There is no question that the impact of audio on brand communication is significant. There are hundreds of empirical studies proving that sound has the power to increase attention, facilitate brand/message recall, improve brand perception, drive purchase intent, elicit physiological responses, increase likability, build positive associations, prime implicit responses and produce chemical reactions in our brains.

Unfortunately, there is a tendency to think of audio only in the context of a “creative execution.” I think brands and agencies would be better served to think of audio from a process perspective. That process begins with  understanding brand intent, moving through the stages of discovery, design, creation, evaluation, implementation and management. When agencies and brands use sound more intentionally, based on a clearly defined strategy designed to align brand intent with consumer perception, then audio becomes more than simply a tactical add-on to a campaign. It becomes a reflection of the brand itself: congruent, distinct, flexible, recognizable, likable and ownable. When that happens, audio doesn’t just start a conversation. It drives it.


Radio surpassed TV as the largest reach medium in 2015, yet the majority of the advertising industry isn’t talking about it. How do we get brands and creatives excited about radio and include creative audio in their marketing plans?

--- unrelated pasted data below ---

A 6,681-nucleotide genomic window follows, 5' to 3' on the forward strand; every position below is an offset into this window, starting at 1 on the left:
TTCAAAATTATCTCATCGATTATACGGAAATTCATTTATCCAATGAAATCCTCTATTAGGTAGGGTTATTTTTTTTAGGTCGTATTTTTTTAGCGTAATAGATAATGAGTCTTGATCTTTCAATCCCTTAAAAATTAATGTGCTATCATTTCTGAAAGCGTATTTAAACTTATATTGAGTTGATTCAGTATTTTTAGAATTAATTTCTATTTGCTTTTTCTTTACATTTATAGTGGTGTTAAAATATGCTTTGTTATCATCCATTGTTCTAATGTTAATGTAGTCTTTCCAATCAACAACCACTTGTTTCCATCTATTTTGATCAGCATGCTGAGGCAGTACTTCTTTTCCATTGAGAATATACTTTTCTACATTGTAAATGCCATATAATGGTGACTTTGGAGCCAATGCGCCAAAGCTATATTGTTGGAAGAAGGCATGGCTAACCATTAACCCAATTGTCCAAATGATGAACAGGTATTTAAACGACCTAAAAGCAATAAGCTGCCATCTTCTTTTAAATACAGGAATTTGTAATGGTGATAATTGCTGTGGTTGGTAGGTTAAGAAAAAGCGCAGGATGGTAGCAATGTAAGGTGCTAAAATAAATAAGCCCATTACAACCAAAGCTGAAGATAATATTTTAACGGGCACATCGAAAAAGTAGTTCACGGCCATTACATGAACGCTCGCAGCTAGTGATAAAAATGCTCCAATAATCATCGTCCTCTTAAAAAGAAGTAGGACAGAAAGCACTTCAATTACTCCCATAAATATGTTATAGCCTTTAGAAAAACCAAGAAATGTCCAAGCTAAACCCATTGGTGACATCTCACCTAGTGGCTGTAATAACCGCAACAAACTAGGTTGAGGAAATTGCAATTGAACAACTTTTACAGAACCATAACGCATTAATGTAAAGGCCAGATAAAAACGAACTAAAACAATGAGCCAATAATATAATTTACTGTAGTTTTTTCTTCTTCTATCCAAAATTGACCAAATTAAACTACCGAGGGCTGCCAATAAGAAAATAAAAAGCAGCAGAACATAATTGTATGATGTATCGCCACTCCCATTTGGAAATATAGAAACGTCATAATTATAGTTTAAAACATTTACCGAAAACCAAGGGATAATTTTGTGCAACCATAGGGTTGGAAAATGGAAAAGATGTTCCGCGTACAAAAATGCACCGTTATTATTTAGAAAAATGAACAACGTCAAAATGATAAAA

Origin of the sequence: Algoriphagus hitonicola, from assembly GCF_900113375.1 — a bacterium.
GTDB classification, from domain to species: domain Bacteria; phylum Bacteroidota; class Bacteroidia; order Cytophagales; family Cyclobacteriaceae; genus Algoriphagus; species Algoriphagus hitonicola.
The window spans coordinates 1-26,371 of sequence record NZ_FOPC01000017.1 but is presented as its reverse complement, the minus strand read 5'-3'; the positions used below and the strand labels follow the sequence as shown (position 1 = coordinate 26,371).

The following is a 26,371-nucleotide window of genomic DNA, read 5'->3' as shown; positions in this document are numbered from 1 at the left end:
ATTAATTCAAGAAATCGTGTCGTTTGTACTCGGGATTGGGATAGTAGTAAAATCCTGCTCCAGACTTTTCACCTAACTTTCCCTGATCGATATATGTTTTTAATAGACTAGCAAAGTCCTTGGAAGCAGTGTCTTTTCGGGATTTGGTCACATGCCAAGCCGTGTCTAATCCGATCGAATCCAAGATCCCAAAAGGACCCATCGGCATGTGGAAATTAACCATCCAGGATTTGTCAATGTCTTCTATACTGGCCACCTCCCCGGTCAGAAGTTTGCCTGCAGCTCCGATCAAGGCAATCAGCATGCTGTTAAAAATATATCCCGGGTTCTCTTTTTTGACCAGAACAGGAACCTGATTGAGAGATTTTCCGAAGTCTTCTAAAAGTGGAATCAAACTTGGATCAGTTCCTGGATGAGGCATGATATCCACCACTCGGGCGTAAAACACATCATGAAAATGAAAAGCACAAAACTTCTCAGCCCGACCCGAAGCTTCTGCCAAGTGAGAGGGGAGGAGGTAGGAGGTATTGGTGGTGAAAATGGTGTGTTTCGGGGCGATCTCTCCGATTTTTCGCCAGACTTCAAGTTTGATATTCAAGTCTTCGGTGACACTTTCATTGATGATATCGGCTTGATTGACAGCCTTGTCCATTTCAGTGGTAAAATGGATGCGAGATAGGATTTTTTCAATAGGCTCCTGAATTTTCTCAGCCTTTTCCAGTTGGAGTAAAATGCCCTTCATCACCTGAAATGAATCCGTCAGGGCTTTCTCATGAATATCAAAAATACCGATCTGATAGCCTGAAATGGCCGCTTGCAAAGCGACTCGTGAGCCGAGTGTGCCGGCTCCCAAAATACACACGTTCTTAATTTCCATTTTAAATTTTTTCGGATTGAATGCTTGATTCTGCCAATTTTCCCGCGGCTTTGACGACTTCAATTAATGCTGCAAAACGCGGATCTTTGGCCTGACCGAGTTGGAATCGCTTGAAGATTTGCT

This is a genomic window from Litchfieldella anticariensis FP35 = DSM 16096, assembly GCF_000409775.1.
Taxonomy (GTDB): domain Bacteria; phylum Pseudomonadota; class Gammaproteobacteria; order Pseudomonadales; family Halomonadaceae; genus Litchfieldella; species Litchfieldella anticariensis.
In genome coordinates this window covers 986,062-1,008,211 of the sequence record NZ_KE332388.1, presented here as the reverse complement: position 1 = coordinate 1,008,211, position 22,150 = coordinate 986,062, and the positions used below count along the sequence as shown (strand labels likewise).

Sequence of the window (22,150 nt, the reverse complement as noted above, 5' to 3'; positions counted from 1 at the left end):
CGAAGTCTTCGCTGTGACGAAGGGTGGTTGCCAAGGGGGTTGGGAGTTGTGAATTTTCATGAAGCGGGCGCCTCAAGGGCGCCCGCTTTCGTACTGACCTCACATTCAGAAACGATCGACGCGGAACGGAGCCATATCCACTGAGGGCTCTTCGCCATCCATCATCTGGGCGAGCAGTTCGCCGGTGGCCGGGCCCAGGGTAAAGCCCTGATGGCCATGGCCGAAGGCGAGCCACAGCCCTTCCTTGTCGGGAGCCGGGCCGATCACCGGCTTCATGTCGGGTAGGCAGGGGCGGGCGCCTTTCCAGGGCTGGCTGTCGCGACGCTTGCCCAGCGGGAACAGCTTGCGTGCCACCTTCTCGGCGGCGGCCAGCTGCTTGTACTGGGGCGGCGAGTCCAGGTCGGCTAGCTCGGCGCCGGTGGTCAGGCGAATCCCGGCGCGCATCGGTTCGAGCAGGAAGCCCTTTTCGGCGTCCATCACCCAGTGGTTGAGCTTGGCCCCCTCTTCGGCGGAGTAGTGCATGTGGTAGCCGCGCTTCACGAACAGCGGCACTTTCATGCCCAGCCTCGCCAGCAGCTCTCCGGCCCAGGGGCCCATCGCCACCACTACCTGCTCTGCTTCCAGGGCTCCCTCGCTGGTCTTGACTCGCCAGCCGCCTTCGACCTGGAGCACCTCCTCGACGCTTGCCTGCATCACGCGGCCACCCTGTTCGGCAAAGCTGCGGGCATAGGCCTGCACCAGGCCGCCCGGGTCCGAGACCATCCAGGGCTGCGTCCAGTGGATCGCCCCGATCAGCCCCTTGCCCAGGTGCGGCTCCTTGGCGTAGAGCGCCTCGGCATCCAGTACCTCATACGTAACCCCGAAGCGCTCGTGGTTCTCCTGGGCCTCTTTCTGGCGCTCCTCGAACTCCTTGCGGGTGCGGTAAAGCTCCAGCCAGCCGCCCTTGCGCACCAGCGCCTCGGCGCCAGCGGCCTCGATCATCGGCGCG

It stands to reason that given the unquestionable power of sound, agencies and brands would want to use every available audio touch point at their disposal to leverage that power - which would include radio. I’d suggest that the abandonment of radio in advertising strategies is driven by cultural shifts in the perception of radio’s worth. In my opinion, that perception isn’t based on facts, but on systemic biases. If that hypothesis is true, then rational arguments alone won’t change the perceptions about the use of radio as a creative and/or strategic platform. Neither will it be enough to create another radio “dot” to connect, though there are plenty of dots worth exploring (e.g. hyper-localization, transmedia/transplatform integration, pre-targeted advertising, data mining, partnerships, adaptation to emerging trends, etc). Rather than focusing on the dots themselves, we should focus on how the dots are connected, rewiring them to drive new perceptions (and new behaviors). It’s an “everything old is new again” approach. Coupled with data to support results and drive KPIs, I think we’d begin to see some real innovation in how brands and agencies think about radio - both tactically and strategically.